Questions about the colour of giraffe tongues are adrift all over the web. And these questions show that people are rather muddled on the matter.

Why do giraffes have purple tongues?

Why are giraffe tongues black?

Why do giraffes have blue tongues?

So, you see the confusion. The truth is, none of these questions are wrong in their colour assumptions. Giraffe tongues come in a variety of colours, usually landing somewhere on a spectrum between dark blue, dark purple, and black.

But perhaps even more curiously, the dark colour doesn’t cover the entire tongue. Rather, the front half tends to be dark while the back half is a more familiar tongue-colour: pink.

But why are giraffes’ tongues black and other dark colours?

Naturally, you’ll be wondering why on Earth these creatures have such strangely coloured tongues.

Well, you certainly wouldn’t be the first to ask! Many scientists have grappled with this very question and concluded that, well, they’re not entirely sure. But they do have a strong theory.

The most likely explanation for the dark colour of giraffe tongues is that it exists to protect them from sunburn. Yep, sunburn, of all things.

Giraffes spend the majority of their waking life grazing, so their tongues see plenty of hot, African sun rays. And the last thing you want while trying to eat leaves from a thorny tree is a sunburnt tongue!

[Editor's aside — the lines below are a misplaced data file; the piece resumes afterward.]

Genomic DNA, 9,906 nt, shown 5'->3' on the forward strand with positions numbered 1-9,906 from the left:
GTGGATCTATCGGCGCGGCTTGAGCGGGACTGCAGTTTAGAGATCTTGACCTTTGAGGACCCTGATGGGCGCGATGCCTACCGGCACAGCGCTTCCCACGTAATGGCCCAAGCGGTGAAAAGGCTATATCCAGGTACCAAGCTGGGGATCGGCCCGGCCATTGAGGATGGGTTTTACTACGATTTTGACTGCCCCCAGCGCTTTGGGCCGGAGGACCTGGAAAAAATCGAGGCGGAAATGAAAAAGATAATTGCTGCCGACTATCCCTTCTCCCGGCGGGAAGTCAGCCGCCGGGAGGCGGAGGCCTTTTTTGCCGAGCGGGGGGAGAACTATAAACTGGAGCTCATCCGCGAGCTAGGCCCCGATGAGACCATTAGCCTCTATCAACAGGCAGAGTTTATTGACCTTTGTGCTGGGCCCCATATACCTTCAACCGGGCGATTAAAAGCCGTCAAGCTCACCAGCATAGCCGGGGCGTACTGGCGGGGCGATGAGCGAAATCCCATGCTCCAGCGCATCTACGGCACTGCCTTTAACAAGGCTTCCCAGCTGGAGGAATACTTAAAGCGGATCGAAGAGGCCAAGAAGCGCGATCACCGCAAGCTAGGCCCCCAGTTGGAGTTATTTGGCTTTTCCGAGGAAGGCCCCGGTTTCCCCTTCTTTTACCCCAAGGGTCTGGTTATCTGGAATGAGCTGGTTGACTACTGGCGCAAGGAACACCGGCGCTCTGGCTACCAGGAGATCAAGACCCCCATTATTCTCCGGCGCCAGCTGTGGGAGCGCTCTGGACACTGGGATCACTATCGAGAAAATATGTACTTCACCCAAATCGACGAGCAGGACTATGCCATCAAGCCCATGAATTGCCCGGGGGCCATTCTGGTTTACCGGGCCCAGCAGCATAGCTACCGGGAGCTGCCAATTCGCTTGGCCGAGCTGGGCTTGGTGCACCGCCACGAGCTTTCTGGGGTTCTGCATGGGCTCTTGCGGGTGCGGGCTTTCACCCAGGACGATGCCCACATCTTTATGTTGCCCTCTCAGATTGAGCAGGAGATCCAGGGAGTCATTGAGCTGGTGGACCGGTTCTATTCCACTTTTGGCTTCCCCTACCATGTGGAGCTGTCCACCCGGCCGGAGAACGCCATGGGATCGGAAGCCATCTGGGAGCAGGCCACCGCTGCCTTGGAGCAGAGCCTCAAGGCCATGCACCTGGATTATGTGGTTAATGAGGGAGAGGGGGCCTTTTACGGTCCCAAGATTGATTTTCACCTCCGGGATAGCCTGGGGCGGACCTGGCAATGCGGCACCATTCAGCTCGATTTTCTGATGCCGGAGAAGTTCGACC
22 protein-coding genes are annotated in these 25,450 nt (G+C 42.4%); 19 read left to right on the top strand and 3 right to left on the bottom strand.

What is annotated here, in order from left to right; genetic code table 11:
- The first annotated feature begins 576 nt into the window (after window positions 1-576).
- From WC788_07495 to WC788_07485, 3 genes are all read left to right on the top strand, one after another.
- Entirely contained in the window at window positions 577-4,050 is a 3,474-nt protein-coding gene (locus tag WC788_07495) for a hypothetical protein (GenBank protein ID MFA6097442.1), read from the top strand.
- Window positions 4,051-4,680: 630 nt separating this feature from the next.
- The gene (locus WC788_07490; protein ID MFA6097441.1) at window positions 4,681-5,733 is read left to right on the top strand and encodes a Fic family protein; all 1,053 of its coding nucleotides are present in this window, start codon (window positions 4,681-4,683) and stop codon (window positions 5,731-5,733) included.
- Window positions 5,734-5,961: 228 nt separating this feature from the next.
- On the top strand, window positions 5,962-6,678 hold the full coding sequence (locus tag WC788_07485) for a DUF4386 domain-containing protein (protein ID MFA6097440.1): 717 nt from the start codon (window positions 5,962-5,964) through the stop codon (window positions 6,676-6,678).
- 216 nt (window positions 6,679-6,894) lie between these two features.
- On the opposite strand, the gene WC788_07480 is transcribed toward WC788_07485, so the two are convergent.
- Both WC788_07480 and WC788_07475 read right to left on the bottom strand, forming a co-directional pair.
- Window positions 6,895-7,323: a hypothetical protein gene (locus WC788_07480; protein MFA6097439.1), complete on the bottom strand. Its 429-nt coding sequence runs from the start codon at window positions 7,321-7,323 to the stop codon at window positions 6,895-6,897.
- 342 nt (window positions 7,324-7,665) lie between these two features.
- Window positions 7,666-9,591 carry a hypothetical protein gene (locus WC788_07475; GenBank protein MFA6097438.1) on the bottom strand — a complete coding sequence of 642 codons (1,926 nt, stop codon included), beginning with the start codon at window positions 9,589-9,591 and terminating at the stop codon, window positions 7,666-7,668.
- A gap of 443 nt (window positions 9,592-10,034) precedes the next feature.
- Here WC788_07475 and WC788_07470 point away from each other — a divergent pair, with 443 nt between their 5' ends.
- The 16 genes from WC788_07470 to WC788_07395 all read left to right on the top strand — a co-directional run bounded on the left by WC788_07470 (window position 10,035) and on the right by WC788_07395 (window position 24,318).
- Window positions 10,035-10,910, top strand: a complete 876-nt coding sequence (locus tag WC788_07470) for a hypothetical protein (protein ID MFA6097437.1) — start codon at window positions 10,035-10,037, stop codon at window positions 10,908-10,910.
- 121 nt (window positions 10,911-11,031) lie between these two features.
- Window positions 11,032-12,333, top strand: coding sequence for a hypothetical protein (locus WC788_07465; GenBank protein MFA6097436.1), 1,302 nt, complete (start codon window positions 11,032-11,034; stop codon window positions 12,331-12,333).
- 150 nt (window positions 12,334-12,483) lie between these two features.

Their tongues are high in melanin, a pigment which protects against sun exposure. So they can happily chomp away to their heart’s content all through the day.

Tough Tongues

Giraffe feeding on Acacia whistling thorn, Ngorongoro Crater

Licking sharp thorns all day doesn’t sound like an enjoyable activity. Nevertheless, giraffes love snacking on their acacias and mimosas, despite the spikes.

The thorns don’t tend to be an issue for them, because their tongues have thickened papillae (the small bumps found on most tongues). This tough layer helps to protect their tongues from cuts and scrapes while they graze.

But their tongues have yet another trick up their sleeve, for added protection. Giraffe saliva has antiseptic properties. So even if they do cut or graze their tongue, it’s unlikely to become infected.